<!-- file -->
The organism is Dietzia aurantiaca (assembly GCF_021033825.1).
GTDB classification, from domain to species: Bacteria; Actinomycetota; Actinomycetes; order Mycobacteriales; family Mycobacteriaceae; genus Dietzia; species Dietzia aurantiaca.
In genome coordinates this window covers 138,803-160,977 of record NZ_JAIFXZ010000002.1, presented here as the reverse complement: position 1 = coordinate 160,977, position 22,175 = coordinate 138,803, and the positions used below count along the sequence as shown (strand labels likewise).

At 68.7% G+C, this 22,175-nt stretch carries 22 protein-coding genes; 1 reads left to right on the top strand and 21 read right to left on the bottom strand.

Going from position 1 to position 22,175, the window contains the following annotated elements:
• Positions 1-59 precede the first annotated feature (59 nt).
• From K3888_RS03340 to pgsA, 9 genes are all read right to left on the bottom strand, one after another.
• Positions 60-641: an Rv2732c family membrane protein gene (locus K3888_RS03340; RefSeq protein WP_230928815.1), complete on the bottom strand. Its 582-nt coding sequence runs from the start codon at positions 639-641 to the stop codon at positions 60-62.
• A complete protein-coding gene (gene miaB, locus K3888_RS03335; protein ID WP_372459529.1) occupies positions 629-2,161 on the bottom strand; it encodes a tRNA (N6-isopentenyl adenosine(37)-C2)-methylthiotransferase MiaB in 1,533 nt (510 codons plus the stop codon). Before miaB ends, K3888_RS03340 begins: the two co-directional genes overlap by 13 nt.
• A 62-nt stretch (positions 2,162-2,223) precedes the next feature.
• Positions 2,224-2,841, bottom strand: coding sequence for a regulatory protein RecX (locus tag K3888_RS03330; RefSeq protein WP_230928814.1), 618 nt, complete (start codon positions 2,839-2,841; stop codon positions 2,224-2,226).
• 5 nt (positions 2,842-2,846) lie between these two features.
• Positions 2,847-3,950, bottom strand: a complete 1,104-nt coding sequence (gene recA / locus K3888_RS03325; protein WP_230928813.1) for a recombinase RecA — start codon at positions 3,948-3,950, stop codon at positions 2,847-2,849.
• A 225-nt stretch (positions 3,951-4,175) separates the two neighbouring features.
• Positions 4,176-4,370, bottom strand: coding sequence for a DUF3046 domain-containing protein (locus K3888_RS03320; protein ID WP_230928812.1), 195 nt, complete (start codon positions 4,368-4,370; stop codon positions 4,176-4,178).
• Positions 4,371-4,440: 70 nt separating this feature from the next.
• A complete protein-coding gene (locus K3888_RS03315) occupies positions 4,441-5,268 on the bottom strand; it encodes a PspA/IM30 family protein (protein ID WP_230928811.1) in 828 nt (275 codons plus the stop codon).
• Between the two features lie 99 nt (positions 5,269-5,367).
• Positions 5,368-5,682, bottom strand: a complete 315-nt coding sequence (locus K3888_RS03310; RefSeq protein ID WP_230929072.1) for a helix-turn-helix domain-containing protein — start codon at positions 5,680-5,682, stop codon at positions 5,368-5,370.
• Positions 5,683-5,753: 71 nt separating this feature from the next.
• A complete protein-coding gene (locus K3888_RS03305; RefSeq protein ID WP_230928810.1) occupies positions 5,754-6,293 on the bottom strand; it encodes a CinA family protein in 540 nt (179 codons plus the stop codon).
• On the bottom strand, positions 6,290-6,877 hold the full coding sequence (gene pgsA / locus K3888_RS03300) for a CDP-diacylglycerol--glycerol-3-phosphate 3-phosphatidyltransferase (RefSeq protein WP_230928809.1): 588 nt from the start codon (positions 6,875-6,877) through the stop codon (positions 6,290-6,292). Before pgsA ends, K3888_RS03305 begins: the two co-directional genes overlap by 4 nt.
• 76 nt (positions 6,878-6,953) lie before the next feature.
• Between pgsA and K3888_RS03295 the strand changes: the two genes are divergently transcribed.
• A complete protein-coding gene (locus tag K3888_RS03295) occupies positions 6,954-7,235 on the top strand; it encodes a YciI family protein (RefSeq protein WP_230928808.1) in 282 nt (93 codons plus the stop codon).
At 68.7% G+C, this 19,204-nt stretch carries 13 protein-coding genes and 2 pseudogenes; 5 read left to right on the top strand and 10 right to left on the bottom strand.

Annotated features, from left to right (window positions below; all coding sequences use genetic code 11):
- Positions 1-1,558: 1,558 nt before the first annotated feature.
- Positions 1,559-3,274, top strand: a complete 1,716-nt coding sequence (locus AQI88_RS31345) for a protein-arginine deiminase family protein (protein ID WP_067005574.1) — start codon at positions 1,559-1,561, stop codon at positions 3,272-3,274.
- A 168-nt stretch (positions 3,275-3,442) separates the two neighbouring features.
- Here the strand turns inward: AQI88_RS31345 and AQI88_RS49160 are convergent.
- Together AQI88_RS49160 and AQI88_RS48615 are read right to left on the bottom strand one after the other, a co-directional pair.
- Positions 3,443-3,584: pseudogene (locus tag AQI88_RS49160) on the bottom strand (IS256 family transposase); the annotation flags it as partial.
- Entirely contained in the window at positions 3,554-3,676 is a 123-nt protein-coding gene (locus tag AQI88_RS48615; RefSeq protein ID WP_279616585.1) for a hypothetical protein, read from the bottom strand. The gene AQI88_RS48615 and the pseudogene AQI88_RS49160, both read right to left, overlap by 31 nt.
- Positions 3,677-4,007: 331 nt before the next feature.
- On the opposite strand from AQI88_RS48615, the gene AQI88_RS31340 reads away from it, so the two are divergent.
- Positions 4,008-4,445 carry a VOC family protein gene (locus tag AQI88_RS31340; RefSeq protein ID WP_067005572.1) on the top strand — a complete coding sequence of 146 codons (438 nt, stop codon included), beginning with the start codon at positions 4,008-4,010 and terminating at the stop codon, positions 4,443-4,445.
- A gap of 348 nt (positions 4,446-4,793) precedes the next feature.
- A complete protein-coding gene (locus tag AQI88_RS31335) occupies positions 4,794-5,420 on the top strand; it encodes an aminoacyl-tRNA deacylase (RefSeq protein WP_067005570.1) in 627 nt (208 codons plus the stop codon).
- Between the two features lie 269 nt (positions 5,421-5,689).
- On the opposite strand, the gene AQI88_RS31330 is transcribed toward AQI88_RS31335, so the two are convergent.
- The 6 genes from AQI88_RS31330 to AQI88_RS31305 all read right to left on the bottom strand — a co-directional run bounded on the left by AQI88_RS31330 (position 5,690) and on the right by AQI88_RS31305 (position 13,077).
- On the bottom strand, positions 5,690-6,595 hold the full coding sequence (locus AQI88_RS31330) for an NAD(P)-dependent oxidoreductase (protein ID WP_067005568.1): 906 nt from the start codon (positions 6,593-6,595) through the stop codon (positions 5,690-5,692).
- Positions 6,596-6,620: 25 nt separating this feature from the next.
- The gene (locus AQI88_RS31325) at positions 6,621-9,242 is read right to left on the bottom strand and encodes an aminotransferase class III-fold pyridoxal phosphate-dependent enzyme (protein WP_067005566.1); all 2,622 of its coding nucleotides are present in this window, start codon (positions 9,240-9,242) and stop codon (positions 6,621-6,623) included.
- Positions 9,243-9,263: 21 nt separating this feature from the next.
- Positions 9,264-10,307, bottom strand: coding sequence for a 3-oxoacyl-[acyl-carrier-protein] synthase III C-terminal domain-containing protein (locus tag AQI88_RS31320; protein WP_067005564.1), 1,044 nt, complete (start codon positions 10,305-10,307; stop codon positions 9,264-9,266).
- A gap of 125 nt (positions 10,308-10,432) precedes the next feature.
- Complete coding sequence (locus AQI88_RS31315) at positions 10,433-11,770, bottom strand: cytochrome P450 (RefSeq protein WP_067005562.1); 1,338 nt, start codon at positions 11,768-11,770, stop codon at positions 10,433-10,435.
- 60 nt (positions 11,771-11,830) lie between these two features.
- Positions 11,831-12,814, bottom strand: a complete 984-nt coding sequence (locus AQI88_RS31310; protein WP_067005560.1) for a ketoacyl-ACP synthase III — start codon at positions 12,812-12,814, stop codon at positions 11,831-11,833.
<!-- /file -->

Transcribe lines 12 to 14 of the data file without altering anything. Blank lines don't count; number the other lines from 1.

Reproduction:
• 5 nt (positions 2,842-2,846) lie between these two features.
• Positions 2,847-3,950, bottom strand: a complete 1,104-nt coding sequence (gene recA / locus K3888_RS03325; protein WP_230928813.1) for a recombinase RecA — start codon at positions 3,948-3,950, stop codon at positions 2,847-2,849.
• A 225-nt stretch (positions 3,951-4,175) separates the two neighbouring features.